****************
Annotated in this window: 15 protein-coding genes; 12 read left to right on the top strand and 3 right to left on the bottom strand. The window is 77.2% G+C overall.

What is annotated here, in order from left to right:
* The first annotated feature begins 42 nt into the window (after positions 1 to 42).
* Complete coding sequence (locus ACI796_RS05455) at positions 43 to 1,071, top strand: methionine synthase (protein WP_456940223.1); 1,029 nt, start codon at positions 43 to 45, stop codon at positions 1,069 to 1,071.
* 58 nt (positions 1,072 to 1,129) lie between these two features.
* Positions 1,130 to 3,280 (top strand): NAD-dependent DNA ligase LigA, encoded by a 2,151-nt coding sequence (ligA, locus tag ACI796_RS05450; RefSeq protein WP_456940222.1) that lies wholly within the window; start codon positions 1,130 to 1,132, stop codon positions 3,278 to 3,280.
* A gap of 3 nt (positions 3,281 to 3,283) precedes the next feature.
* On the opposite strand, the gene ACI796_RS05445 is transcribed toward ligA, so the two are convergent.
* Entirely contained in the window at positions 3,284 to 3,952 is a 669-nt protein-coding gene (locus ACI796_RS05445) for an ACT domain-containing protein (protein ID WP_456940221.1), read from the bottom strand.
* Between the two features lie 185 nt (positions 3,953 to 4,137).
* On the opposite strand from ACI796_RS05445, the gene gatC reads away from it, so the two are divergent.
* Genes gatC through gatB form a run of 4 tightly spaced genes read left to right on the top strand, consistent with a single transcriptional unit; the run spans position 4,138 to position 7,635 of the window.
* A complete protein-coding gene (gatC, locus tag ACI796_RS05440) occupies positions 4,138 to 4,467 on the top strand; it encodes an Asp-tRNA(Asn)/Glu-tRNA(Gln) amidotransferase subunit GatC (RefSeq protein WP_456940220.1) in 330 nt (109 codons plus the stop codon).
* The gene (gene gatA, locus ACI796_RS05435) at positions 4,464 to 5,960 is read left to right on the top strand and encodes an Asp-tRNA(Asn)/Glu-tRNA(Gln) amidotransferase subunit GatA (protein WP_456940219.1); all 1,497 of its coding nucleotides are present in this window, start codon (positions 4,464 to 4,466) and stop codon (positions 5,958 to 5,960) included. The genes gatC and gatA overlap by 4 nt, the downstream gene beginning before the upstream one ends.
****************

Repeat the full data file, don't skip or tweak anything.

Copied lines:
Annotated in this window: 15 protein-coding genes; 12 read left to right on the top strand and 3 right to left on the bottom strand. The window is 77.2% G+C overall.

What is annotated here, in order from left to right:
* The first annotated feature begins 42 nt into the window (after positions 1 to 42).
* Complete coding sequence (locus ACI796_RS05455) at positions 43 to 1,071, top strand: methionine synthase (protein WP_456940223.1); 1,029 nt, start codon at positions 43 to 45, stop codon at positions 1,069 to 1,071.
* 58 nt (positions 1,072 to 1,129) lie between these two features.
* Positions 1,130 to 3,280 (top strand): NAD-dependent DNA ligase LigA, encoded by a 2,151-nt coding sequence (ligA, locus tag ACI796_RS05450; RefSeq protein WP_456940222.1) that lies wholly within the window; start codon positions 1,130 to 1,132, stop codon positions 3,278 to 3,280.
* A gap of 3 nt (positions 3,281 to 3,283) precedes the next feature.
* On the opposite strand, the gene ACI796_RS05445 is transcribed toward ligA, so the two are convergent.
* Entirely contained in the window at positions 3,284 to 3,952 is a 669-nt protein-coding gene (locus ACI796_RS05445) for an ACT domain-containing protein (protein ID WP_456940221.1), read from the bottom strand.
* Between the two features lie 185 nt (positions 3,953 to 4,137).
* On the opposite strand from ACI796_RS05445, the gene gatC reads away from it, so the two are divergent.
* Genes gatC through gatB form a run of 4 tightly spaced genes read left to right on the top strand, consistent with a single transcriptional unit; the run spans position 4,138 to position 7,635 of the window.
* A complete protein-coding gene (gatC, locus tag ACI796_RS05440) occupies positions 4,138 to 4,467 on the top strand; it encodes an Asp-tRNA(Asn)/Glu-tRNA(Gln) amidotransferase subunit GatC (RefSeq protein WP_456940220.1) in 330 nt (109 codons plus the stop codon).
* The gene (gene gatA, locus ACI796_RS05435) at positions 4,464 to 5,960 is read left to right on the top strand and encodes an Asp-tRNA(Asn)/Glu-tRNA(Gln) amidotransferase subunit GatA (protein WP_456940219.1); all 1,497 of its coding nucleotides are present in this window, start codon (positions 4,464 to 4,466) and stop codon (positions 5,958 to 5,960) included. The genes gatC and gatA overlap by 4 nt, the downstream gene beginning before the upstream one ends.